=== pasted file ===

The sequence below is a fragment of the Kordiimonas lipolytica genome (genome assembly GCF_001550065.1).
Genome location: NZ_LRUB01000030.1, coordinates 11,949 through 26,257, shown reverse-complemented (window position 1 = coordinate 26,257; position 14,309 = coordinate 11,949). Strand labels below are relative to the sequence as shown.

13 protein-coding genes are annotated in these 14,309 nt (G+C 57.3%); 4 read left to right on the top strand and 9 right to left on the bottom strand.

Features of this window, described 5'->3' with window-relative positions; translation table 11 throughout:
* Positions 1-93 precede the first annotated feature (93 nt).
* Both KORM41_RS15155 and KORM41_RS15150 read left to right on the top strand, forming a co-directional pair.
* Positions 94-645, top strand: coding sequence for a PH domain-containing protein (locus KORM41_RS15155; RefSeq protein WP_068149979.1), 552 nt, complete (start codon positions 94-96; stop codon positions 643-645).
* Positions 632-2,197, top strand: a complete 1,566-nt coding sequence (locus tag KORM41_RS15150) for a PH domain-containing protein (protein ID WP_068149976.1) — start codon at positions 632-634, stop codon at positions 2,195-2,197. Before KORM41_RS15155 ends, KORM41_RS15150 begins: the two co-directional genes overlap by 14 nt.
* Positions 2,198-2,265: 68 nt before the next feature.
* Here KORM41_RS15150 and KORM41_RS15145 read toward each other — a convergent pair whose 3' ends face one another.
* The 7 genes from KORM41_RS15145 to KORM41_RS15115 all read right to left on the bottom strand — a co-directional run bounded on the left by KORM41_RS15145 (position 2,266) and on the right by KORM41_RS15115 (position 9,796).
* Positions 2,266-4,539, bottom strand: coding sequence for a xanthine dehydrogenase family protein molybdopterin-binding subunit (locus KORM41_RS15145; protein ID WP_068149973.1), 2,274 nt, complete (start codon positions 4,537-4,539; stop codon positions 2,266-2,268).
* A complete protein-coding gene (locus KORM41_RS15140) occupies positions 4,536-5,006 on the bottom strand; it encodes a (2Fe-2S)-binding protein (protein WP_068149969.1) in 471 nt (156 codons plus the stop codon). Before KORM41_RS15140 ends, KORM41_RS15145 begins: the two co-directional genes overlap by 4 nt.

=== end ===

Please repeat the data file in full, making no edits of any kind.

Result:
The sequence below is a fragment of the Kordiimonas lipolytica genome (genome assembly GCF_001550065.1).
Genome location: NZ_LRUB01000030.1, coordinates 11,949 through 26,257, shown reverse-complemented (window position 1 = coordinate 26,257; position 14,309 = coordinate 11,949). Strand labels below are relative to the sequence as shown.

13 protein-coding genes are annotated in these 14,309 nt (G+C 57.3%); 4 read left to right on the top strand and 9 right to left on the bottom strand.

Features of this window, described 5'->3' with window-relative positions; translation table 11 throughout:
* Positions 1-93 precede the first annotated feature (93 nt).
* Both KORM41_RS15155 and KORM41_RS15150 read left to right on the top strand, forming a co-directional pair.
* Positions 94-645, top strand: coding sequence for a PH domain-containing protein (locus KORM41_RS15155; RefSeq protein WP_068149979.1), 552 nt, complete (start codon positions 94-96; stop codon positions 643-645).
* Positions 632-2,197, top strand: a complete 1,566-nt coding sequence (locus tag KORM41_RS15150) for a PH domain-containing protein (protein ID WP_068149976.1) — start codon at positions 632-634, stop codon at positions 2,195-2,197. Before KORM41_RS15155 ends, KORM41_RS15150 begins: the two co-directional genes overlap by 14 nt.
* Positions 2,198-2,265: 68 nt before the next feature.
* Here KORM41_RS15150 and KORM41_RS15145 read toward each other — a convergent pair whose 3' ends face one another.
* The 7 genes from KORM41_RS15145 to KORM41_RS15115 all read right to left on the bottom strand — a co-directional run bounded on the left by KORM41_RS15145 (position 2,266) and on the right by KORM41_RS15115 (position 9,796).
* Positions 2,266-4,539, bottom strand: coding sequence for a xanthine dehydrogenase family protein molybdopterin-binding subunit (locus KORM41_RS15145; protein ID WP_068149973.1), 2,274 nt, complete (start codon positions 4,537-4,539; stop codon positions 2,266-2,268).
* A complete protein-coding gene (locus KORM41_RS15140) occupies positions 4,536-5,006 on the bottom strand; it encodes a (2Fe-2S)-binding protein (protein WP_068149969.1) in 471 nt (156 codons plus the stop codon). Before KORM41_RS15140 ends, KORM41_RS15145 begins: the two co-directional genes overlap by 4 nt.